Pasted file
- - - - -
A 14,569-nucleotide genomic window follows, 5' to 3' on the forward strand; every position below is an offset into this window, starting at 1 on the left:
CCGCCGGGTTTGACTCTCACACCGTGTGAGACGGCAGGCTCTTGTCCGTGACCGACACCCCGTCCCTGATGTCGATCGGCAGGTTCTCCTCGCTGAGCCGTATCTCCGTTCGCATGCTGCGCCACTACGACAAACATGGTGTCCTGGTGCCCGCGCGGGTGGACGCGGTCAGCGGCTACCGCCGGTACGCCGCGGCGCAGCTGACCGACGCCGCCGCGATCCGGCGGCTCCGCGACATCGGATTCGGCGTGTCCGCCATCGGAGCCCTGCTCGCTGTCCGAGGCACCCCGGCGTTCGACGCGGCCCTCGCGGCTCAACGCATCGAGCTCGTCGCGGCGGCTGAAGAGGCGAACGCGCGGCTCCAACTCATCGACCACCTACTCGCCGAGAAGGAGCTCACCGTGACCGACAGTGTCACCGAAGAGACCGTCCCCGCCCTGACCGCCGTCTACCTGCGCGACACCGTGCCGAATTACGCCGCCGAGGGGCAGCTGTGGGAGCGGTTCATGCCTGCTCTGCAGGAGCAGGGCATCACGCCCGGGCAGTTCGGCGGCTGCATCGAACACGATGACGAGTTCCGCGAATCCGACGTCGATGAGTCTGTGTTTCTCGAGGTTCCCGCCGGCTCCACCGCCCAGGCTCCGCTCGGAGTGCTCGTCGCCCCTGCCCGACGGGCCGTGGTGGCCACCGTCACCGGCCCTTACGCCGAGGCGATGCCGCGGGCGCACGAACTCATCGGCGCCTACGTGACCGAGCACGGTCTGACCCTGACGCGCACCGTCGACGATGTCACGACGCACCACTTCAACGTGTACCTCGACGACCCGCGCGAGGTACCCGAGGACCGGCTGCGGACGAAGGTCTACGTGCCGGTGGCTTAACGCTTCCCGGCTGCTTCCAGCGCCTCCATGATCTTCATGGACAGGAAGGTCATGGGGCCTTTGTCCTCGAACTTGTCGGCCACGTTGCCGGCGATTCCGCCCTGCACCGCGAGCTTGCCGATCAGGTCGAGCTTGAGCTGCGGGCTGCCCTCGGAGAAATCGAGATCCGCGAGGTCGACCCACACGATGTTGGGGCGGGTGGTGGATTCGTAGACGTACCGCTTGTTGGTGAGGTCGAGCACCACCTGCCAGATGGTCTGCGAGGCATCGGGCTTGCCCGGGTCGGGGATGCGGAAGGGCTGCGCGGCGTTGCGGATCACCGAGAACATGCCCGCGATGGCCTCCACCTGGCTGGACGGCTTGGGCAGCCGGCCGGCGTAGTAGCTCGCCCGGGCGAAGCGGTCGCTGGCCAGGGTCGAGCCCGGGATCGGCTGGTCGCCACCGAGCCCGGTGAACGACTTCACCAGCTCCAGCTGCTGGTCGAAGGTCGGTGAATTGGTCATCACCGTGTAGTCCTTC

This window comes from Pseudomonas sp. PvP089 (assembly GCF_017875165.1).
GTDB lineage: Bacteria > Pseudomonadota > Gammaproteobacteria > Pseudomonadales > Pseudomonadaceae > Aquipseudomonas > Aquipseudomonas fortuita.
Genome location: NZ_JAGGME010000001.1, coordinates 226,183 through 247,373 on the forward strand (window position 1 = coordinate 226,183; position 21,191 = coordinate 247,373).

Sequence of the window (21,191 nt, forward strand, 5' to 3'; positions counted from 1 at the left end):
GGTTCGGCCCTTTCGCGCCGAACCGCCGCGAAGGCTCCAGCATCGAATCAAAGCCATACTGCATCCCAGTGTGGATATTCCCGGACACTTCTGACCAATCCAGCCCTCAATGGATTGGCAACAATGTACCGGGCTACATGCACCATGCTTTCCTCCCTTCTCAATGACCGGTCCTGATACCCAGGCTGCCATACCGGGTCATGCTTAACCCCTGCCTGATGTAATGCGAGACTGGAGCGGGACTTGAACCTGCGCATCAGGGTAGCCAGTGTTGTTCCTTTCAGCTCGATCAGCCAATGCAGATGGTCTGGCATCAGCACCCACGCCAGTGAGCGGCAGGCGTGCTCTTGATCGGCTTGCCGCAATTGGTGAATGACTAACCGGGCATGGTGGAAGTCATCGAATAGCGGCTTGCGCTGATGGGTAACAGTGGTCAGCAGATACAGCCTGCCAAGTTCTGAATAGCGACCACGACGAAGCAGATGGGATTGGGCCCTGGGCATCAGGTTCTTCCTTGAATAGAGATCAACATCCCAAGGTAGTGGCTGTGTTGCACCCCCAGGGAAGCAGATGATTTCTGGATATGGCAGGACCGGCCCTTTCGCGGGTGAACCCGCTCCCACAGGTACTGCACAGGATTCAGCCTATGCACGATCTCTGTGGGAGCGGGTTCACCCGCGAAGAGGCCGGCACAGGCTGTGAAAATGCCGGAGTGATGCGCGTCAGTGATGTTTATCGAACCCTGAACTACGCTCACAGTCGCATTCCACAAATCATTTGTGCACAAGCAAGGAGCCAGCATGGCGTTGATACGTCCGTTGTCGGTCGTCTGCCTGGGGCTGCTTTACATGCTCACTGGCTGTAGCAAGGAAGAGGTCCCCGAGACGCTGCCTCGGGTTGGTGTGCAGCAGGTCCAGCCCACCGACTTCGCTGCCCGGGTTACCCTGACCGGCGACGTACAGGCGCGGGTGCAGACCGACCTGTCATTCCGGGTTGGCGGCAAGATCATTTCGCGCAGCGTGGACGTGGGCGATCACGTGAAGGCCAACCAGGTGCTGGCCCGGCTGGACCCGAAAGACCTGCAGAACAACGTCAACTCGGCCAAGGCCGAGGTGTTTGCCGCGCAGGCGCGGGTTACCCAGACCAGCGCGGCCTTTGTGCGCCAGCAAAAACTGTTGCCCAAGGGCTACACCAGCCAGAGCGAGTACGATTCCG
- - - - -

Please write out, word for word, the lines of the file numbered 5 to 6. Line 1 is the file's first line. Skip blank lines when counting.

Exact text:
Genome location: NZ_JAGGME010000001.1, coordinates 226,183 through 247,373 on the forward strand (window position 1 = coordinate 226,183; position 21,191 = coordinate 247,373).

Sequence of the window (21,191 nt, forward strand, 5' to 3'; positions counted from 1 at the left end):